Caudally Directed Epidural

Patient education:

Caudal epidural steroid injection

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WHAT IS IT?

Caudal epidural steroid injection is an injection of anti-inflammatory steroid (cortisone) and local anaesthetic to help with leg pain due to spinal nerve compression (“pinched nerve” or “sciatica”). The injection is in the base of the spine (top of the buttocks).

There are other forms of epidural injection, such as those for pregnant woman via the back (“interlaminar”) or from the side of the spine (“transforaminal” or “nerve root sleeve”). Theses use different techniques to reach the epidural space which is the space where nerves leave to spine to reach the body. Caudal epidural is useful for numbing multiple nerve with one injection and can work where other epidural injections have failed.

WHY IS IT DONE?

This is done to help with buttock, thigh or leg pain due to a compressed nerve in the spine. It is NOT effective for pain in the back itself (“axial back pain”). 

HOW IS IT DONE?

It is done in the operating theatre, with you lying face down and made sleepy (but not totally knocked out). There is an X-ray machine to guide the injection.

The injection is at the base of the spine (see picture). The skin is numbed with local anaesthetic, a needle is inserted through a ligament into the epidural space and a fine plastic tube is threaded up from the buttocks towards the head under x ray guidance to the site of nerve compression and medication is injected.

You will usually go home a few hours later.

WHAT ARE THE BENEFITS?

Epidural steroid injections can significantly improve buttock, thigh and leg pain for a period of weeks to months. Sometimes this is enough to allow the nerve compression to get better on its own and never return. Sometimes repeat injections may be needed. Generally injections are limited to 2-4 times per year to reduce side effects from repeated cortisone injections. At PainScience we use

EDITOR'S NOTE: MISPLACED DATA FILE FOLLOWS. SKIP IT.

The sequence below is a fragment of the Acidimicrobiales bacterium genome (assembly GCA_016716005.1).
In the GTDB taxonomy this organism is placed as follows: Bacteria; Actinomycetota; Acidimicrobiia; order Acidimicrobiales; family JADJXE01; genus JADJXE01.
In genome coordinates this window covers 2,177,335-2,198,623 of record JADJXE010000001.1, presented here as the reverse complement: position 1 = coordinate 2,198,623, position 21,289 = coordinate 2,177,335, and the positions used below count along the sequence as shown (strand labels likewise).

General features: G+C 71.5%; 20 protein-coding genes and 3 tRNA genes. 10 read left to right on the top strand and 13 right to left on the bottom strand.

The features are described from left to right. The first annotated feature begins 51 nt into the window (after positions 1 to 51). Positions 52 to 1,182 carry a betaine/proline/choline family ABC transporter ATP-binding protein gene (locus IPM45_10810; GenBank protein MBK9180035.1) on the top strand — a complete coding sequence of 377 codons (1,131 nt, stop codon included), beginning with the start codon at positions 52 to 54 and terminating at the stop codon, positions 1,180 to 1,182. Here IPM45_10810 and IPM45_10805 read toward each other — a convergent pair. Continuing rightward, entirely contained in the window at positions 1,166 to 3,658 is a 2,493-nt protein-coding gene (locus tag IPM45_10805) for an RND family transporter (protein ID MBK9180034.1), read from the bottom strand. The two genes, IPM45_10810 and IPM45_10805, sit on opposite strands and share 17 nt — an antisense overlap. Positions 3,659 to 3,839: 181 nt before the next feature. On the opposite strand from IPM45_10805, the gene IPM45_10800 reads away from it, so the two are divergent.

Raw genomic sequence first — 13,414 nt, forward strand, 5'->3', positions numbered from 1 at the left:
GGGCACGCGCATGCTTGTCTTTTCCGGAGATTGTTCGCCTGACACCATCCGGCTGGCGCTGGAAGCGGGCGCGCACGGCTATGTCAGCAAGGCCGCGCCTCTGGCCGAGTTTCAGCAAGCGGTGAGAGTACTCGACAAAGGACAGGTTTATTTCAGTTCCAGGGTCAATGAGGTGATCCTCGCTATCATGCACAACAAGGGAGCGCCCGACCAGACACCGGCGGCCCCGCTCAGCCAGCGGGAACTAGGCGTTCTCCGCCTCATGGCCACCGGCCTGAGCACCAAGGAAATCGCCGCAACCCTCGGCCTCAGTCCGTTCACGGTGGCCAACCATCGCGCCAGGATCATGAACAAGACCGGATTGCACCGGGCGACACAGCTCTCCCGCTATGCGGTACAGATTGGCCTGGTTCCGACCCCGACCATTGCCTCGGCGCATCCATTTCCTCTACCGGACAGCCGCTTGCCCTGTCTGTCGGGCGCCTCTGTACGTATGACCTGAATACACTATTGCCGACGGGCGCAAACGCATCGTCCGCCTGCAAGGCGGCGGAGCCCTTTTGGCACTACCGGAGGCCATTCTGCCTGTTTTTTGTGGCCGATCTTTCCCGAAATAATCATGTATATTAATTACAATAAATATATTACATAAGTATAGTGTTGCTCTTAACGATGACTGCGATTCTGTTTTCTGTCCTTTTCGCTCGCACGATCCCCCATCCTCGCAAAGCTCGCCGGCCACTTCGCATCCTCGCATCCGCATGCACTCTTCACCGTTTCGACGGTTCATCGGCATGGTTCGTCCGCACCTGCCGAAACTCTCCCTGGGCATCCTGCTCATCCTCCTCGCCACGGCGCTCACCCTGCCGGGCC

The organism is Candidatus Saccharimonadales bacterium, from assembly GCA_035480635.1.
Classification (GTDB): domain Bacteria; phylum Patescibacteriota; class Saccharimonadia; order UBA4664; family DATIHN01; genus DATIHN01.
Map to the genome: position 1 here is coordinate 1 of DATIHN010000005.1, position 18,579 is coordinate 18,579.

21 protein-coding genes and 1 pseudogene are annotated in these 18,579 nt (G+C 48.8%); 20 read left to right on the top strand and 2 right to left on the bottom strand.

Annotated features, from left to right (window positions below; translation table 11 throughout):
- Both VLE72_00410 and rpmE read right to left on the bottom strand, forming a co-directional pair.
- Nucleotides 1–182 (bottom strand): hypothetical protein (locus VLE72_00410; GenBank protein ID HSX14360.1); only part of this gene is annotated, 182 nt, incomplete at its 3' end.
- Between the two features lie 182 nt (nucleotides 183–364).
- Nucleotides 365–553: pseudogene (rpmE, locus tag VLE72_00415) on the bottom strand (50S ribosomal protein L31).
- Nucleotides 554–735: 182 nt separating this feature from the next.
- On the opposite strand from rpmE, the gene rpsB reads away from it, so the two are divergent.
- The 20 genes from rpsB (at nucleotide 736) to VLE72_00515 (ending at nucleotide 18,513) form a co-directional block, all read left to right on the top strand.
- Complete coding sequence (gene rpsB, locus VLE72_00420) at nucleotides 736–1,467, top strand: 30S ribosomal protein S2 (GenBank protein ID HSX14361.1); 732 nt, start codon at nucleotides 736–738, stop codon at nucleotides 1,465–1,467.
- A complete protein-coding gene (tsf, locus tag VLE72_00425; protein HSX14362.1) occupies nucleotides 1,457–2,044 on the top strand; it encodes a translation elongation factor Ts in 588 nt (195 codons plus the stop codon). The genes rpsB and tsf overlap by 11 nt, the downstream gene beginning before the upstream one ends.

lower doses of cortisone as these have been shown to be as effective as higher doses with less side effects. 

If you get a good response you should use this time to resume physiotherapy and normal activity.

WHAT ARE THE RISKS?

Common risks:

  1. The most common risk is that the injection may not work or may only work for a short period of time. This can occur if the pain is not due to nerve compression, if the medication doesn’t reach the nerve, or in some people it just isn’t effective
  2. Temporary (hours) leg weakness or difficult passing urine- around 1 person in 10.
  3. Minor bruising or tenderness at the site of injection for a few days is common in most people
  4. Reaction to steroid – around 1 in 10.  This may involve feeling “high” or “low” or increased blood sugar in diabetics for a day or two. 
  5. Severe headache. About 1 patient in 100 can get a severe headache. This may require a second epidural injection to treat. 
  6. Temporary increase in pain. Sometimes pain can flare up for a few days after the injection. This is not a concern as long as none of the “red flag” symptoms described below occur

Rare and severe risks

  1. Temporary (less than 6 months) nerve injury to the legs: around 1 person in 1000
  2. Severe bleeding in the spinal cord, severe spinal infection, permanent nerve injury or paraplegia: Around 1 person in 10 000- 1 in 30 000. 
  3. Reaction to the anaesthetic or allergic reaction the medication. Both of these are rare.

 

Pictures showing the site of caudal injection and X-ray image from the side of needle insertion; X ray image from front; diagram of procedure.

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